Norris added that students and staff who are protesting the decision to eliminate the media secretary position are now turning their attention to the County Council. According to Norris, anyone who is against the current FY 2016 Education Budget is being encouraged to email their testimony to the entire Council before they make their final decision.

For more breaking news and photos, follow The Wingspan on Instagram and Twitter @CHSWingspan.

Centennial Wins Awards at National History Day

Words: Rachel Truitt

On Saturday, March 14, freshman Katie Gao won first place at the county level of the National History Day Competition at Reservoir High School.

The competition was split up into two categories, junior and senior. Because Gao is in high school she competed in the senior category. The theme of this year’s competition was “Leadership and Legacy.” In the competition, there were various categories to enter such as a written paper, website, exhibit, website, and other entries combined.

There were 49 entries total, but for Gao’s category, paper, there was six competitors. For her entry, Gao wrote a paper on Henry Dunant, a Swiss business man and social activist who was responsible for the creation of the International Red Cross.

Gao and second place winner, junior Cecilia Hsu, also from Centennial, will now move onto the state level at UMBC in April. If she wins at states, she will then move on to nationals.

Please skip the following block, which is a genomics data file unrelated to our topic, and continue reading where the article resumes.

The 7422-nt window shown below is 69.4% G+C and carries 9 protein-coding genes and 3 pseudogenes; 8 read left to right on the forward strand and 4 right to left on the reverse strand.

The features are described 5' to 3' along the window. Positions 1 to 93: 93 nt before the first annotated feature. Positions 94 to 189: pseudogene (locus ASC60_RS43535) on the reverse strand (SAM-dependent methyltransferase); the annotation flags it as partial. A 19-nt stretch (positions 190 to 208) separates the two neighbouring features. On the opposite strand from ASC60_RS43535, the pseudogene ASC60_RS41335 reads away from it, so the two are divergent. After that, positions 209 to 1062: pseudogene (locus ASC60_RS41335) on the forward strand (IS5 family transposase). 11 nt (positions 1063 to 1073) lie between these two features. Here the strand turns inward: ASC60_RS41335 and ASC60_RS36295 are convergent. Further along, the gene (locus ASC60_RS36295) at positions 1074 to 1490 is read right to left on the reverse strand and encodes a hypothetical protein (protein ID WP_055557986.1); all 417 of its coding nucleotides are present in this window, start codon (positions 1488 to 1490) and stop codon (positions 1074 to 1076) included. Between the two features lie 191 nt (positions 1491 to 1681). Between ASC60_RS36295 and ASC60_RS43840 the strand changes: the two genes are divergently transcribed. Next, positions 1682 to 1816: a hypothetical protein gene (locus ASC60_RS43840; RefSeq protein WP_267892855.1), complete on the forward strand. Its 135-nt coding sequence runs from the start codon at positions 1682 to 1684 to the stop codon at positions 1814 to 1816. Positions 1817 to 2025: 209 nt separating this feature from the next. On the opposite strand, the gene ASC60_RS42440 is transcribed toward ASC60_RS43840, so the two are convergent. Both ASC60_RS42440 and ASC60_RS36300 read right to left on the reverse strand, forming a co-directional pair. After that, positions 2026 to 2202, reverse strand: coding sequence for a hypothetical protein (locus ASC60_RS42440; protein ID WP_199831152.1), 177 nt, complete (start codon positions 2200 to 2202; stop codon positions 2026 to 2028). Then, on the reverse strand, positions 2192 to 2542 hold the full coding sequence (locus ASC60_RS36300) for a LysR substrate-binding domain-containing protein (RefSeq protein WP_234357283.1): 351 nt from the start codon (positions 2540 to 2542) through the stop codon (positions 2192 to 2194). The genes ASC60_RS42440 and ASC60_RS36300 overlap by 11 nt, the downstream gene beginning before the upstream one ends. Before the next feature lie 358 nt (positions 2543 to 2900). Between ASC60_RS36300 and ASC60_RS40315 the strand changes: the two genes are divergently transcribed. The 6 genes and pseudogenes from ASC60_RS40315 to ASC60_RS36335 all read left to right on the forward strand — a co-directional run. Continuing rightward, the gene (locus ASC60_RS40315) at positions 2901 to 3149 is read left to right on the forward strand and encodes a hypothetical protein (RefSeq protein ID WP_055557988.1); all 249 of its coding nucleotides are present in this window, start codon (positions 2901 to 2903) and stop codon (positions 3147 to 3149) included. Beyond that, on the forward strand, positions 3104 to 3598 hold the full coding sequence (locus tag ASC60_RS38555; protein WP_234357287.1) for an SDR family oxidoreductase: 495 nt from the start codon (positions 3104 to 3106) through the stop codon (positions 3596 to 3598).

Gao was very happy to win first place. “I put in a lot of time and effort into my project,” she said, “and it was nice seeing it all pay off.”

For more breaking news and photos, follow The Wingspan on Instagram and Twitter @CHSWingspan.

Centennial Holds the Maryland Blue Ocean Competition

Words and Photos: Jonah Drenning

On Saturday, March 21, 32 teams gathered at Centennial High School to participate in a special kind of business competition: the Maryland Blue Ocean Competition. Founded by Centennial Senior Nick Benavides, the second iteration of his competition required students to develop and present “blue ocean” business ideas.

But what does “blue ocean” even mean? According to the best-selling book “Blue Ocean Strategy”, whose co-author Renee Mauborgne was a keynote speaker at the event, blue ocean strategy is the use of uncontested market space to make competition irrelevant. In other words, the business ideas are so new and innovative that they will have no business competitors.

The presentations kicked off at 11:20 am where groups featuring topics such as cloud computing, sports injury treatment, farming, and fashion were split into in four different rooms to present their ideas to judging panels composed of local business leaders and entrepreneurs. Teams were scored from one to five in four different categories (innovation/creativity, viability, knowledge, and presentation) and the top scorers from each room and the four next best scoring teams moved on to the final round of presentations.

Before the final round started, workshops dealing with topics from 3D Printing and mobile development to thinking outside the box and balancing entrepreneurship with college were held for the participants to attend. The workshops were led by figures in the community with business experience, including Centennial’s own teacher, Mr. Lee.